Migaloo is the only known white (albino) humpback whale in the world and he lives in our East Coast waters. He was first officially photographed in 1991 of Cape Byron, his age then was estimated to be around 5 years, so we estimate his age to be around 25 years in 2011
He migrates annually with all the other humpbacks, but can be quite elusive and sometimes has not been seen travelling the coast until he has reached is destination in far North Queensland and sometimes has not been seen for a few years running – where does he go?
On the 1st July 2009, we saw Migaloo at 9.45am off Burleigh Heads, Gold Coast Queensland. He was 10 nuatical miles off shore swimming with two other Humpback whales. He is awesome!
MIGALOO UPDATED SIGHTINGS:
Whitsundays July 09
22/9/09 – Burnett Heads Qld 4pm – travelling south
28/9/09 – Byron Bay NSW – travelling south with a very large group of humpbacks
This journey is 549 klms by car, it took Migaloo 7 days to get from Burnett Heads to Byron – therefore 549 klms divided by 7 days = 78.43 klms per day divided by 24hrs = 3.27 klms per hour.
Migaloo is travelling at around 3.5 klms per hour as the car drives – nautical miles yet to be worked out.
2010 – Migaloo was sighted – supposedly a few times up the east coast, firstly at
Crowdy Head 1pm Sunday 20th June
Byron Bay 9am Monday 28th June – probably Baloo
Fraser Island Monday 28th June – is there two? No only one Migaloo and the correct sighting is Fraser Island.
To find out more information and facts about migaloo you can visit www.migaloo.com.au
Migaloo off Port Macquarie 13/6/05
|Migaloo off Port Macquarie 13/6/05||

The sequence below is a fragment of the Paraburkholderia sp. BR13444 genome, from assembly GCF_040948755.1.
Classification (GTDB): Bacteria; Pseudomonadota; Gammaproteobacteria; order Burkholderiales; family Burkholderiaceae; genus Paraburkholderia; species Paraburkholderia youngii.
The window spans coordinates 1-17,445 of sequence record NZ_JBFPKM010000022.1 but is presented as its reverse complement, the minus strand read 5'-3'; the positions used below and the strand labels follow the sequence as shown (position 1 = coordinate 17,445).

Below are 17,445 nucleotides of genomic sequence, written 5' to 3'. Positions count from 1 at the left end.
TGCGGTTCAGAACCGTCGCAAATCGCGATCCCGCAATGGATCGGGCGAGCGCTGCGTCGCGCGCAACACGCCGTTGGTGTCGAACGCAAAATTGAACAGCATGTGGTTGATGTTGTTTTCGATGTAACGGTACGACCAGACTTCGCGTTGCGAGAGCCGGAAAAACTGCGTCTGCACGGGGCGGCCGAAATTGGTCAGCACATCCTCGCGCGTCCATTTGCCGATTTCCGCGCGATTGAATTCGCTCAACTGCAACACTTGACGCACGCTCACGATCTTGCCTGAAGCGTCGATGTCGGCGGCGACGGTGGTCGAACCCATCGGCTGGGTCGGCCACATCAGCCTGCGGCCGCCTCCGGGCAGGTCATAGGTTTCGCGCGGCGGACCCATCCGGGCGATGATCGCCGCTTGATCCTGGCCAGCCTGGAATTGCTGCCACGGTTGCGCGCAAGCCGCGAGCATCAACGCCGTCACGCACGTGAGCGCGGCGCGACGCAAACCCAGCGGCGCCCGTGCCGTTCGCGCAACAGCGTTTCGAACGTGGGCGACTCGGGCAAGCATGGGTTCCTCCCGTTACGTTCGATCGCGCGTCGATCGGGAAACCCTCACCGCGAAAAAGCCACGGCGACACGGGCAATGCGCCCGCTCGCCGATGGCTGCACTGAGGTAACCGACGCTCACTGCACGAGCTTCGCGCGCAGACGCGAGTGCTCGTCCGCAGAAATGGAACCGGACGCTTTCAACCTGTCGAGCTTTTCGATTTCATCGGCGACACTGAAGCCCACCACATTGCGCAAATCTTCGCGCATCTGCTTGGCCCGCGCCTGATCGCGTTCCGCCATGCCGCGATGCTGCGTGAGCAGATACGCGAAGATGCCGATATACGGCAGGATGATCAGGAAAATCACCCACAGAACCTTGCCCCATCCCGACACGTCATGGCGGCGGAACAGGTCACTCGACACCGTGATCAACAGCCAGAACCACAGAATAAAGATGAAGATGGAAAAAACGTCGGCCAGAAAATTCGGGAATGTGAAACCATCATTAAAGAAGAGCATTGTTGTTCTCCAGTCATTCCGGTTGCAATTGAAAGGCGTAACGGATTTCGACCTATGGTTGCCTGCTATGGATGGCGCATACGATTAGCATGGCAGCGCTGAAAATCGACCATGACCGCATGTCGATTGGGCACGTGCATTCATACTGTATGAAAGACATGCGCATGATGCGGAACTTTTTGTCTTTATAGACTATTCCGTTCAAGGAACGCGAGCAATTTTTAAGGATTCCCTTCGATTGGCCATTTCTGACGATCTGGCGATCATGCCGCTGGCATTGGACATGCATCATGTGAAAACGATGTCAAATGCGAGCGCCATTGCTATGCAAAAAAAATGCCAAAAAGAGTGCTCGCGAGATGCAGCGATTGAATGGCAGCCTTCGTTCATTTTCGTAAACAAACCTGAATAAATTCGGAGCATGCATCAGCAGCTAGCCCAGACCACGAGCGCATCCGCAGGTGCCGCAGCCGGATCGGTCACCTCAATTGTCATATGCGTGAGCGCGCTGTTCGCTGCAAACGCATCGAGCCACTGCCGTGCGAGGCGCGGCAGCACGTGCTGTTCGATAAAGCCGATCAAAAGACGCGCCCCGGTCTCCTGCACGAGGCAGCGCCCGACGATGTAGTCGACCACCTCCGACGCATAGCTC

a very rare site
Migaloo off the Gold Coast 1/7/09
“My Auntie” is Tweed Heads Icon Whale
‘My auntie’ is one of the best known whales in Trish’s catalogue. She has been watching and photographing her since 1994.
Trish has photographed her in Hervey Bay in 1994, 1997, 1998, 2001, 2002, 2003, 2005 and 2006.
My Auntie has had calves 1997 (Sagan), 2002 (Hodda a female) and 2006 (Ryle).
‘My Auntie’ is a particularly interesting whale and Trish is preparing an extended film about her and her calves.
She was named by Trish and Paul Hodda, President of the Australian Whale Conservation Society in 1994.
Her 2002 calf was named after Paul.
Her 2006 calf ‘Ryle’ was named by the Vice-Chancellor of Southern Cross University Paul Clark
during our 2002 Whale Research Expedition.
‘My Auntie’ had been hit by a boat in her early life and had propellor marks on the right hand side of her head and a strangely shaped dorsal, which is how we recognise her.
Trish Franklin ©The Oceania Project/iWhales.org.
My Auntie has been observed in seven of 13 years, between 1994 and 2006. During the first encounter in 1994 we learned she was a female and her size suggested she was an older whale. Propeller marks on the left hand side of her head and, damage to her dorsal fin show that she had survived a vessel strike. The shape of her damaged and distinctive dorsal led to her name.
Above: My auntie puts her fluke high out of the water as she leads the males a merry chase during a competitive group encounter in 2001.
My Auntie was observed in competitive groups in 1994, 1998 and 2001. A competitive group consists of males involved in very strong interactions amongst each other in pursuit of a single female, known as the nuclear female. The behaviour amongst the males includes strong breaths, bubble streaming, head-lunges, and lob-tails. Often, as the aggressive interactions between the males escalate, they will intentionally bump and scrape into each other, causing vertical and horizontal marks. Usually one male adopts a dominant position, as principal escort beside the female, while other males called ‘challengers’ seek to displace him from the female’s side. Some males stay on the outskirts of the action and are called secondary escorts. These may be younger males watching and learning how to behave within a competitive group. Curiously females generally emerge unmarked from competitive groups but, like My Auntie, they often make their dominance and intentions very clear with strong behaviours such as lob-tails, and inverted lob-tails.
The left hand side of My Aunties propeller damaged dorsal.
Peru, a challenger to Hans Solo, has damage to his dorsal fin
from interactions with other males within the competitive groups.
He also displays the horizontal and vertical lines typically seen
on the bodies of mature male escorts.